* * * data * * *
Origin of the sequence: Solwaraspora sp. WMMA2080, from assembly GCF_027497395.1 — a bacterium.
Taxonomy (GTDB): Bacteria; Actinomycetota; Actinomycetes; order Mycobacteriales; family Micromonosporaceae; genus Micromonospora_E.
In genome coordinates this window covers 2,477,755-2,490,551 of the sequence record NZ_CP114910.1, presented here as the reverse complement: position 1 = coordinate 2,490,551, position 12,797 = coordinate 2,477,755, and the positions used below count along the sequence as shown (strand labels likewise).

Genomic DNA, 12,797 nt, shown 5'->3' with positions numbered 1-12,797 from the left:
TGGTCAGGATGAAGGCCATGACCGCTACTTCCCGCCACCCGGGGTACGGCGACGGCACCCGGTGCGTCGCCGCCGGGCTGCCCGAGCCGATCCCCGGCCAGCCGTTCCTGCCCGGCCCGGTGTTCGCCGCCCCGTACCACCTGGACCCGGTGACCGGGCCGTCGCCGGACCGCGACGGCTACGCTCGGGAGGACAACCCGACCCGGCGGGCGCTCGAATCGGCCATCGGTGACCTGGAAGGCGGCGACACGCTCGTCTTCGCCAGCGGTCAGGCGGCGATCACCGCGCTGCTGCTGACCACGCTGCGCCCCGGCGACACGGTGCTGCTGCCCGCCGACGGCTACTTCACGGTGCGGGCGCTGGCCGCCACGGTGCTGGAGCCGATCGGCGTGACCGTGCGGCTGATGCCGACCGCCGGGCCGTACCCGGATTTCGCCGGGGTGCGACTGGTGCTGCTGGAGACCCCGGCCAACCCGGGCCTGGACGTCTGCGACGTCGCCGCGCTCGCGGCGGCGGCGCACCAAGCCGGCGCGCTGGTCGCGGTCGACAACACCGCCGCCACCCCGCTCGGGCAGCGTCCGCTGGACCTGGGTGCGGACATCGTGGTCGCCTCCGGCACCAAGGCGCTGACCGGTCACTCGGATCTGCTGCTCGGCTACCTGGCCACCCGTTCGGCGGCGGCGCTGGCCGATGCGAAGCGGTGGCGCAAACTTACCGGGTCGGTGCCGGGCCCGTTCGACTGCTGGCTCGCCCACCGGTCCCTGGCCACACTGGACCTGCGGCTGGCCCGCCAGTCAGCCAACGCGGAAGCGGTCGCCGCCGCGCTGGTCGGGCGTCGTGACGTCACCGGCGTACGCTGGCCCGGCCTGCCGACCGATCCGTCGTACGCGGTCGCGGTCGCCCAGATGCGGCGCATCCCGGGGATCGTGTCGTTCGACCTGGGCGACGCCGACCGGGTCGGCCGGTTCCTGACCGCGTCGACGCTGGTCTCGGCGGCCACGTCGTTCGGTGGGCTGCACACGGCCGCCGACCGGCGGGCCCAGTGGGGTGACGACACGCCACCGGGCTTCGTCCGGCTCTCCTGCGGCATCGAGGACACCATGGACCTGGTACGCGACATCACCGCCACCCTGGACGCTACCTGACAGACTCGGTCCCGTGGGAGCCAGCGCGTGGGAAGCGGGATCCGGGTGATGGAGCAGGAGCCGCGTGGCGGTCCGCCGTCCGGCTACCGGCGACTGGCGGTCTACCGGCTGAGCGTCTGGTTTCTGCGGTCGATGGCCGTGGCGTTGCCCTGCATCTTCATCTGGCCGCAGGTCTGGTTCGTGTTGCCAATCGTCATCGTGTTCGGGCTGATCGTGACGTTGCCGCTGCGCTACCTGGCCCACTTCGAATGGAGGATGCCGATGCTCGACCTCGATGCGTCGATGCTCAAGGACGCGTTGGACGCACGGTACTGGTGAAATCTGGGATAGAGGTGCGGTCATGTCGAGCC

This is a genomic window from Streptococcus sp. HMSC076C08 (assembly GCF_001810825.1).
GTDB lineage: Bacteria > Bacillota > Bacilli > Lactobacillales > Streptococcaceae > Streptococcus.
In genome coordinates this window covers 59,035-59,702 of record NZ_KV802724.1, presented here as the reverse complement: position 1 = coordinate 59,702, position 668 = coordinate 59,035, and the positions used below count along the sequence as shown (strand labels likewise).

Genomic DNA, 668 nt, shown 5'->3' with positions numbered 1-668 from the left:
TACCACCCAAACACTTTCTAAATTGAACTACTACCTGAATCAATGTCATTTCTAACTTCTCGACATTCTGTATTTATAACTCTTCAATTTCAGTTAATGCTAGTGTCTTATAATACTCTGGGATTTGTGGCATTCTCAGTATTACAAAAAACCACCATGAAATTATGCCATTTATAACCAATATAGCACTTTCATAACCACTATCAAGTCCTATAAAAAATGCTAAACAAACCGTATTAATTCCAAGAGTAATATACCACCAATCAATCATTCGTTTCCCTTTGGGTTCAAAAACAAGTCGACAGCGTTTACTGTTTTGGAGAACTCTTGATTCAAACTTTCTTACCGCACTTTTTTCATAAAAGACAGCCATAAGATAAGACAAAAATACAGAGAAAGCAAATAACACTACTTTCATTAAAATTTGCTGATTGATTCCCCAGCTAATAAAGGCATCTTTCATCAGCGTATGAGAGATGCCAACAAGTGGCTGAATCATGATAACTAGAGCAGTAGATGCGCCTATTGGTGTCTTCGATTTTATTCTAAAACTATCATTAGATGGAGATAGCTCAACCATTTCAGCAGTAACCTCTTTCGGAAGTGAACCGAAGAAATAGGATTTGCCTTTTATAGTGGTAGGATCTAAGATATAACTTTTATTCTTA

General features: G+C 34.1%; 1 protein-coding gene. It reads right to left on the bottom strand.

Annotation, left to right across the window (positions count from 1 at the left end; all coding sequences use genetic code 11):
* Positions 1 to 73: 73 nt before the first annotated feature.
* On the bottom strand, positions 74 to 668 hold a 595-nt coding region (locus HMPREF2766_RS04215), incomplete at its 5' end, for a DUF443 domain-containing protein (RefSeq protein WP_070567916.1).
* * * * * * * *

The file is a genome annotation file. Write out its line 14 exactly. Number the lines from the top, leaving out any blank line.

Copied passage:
* On the bottom strand, positions 74 to 668 hold a 595-nt coding region (locus HMPREF2766_RS04215), incomplete at its 5' end, for a DUF443 domain-containing protein (RefSeq protein WP_070567916.1).